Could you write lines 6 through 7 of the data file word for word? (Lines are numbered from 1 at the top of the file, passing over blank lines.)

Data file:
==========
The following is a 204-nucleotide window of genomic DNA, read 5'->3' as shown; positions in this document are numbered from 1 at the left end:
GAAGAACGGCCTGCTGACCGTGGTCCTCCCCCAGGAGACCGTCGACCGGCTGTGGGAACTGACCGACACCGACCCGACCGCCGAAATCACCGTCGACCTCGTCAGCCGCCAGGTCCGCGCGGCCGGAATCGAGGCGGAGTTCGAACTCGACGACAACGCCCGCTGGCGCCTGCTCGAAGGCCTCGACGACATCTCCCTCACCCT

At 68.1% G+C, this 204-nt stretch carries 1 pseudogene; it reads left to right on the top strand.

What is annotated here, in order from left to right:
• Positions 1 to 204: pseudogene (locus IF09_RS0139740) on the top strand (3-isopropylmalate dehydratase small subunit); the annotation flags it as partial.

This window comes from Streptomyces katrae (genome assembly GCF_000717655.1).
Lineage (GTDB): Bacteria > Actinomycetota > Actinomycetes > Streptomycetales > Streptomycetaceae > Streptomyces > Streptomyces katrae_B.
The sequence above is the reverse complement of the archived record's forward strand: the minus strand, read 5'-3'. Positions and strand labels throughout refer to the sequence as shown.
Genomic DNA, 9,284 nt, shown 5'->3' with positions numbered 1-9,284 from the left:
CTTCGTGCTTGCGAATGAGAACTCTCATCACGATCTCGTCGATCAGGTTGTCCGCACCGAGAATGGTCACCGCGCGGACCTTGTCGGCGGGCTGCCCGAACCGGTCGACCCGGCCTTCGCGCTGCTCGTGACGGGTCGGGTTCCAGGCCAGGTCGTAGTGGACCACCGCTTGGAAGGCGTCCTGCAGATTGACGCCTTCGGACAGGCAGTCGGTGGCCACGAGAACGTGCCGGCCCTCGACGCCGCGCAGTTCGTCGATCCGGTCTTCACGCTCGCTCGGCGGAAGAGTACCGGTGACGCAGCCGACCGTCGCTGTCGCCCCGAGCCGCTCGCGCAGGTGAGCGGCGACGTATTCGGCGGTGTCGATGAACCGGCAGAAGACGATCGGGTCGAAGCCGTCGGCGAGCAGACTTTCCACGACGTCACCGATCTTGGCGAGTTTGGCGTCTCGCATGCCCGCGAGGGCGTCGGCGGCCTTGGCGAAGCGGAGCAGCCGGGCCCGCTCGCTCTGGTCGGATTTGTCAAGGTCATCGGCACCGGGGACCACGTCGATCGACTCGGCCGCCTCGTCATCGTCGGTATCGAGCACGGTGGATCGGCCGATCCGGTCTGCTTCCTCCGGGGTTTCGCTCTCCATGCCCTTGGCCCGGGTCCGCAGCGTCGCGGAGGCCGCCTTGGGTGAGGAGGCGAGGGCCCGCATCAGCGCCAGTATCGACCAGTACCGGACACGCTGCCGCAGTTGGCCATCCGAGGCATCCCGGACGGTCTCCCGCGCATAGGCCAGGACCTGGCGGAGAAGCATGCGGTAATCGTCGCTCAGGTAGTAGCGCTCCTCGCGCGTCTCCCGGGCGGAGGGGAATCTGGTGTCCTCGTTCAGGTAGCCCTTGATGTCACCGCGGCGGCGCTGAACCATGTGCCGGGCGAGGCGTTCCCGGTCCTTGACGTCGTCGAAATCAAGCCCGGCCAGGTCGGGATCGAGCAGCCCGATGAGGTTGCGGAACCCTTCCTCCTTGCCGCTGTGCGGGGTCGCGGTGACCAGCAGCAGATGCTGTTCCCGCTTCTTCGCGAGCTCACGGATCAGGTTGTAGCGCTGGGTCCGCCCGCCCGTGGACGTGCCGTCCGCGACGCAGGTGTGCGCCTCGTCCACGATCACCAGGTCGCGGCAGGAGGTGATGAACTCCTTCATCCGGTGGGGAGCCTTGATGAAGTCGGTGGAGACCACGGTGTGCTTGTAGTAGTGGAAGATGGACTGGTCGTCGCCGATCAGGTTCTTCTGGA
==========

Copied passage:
This window comes from Streptomyces katrae (genome assembly GCF_000717655.1).
Lineage (GTDB): Bacteria > Actinomycetota > Actinomycetes > Streptomycetales > Streptomycetaceae > Streptomyces > Streptomyces katrae_B.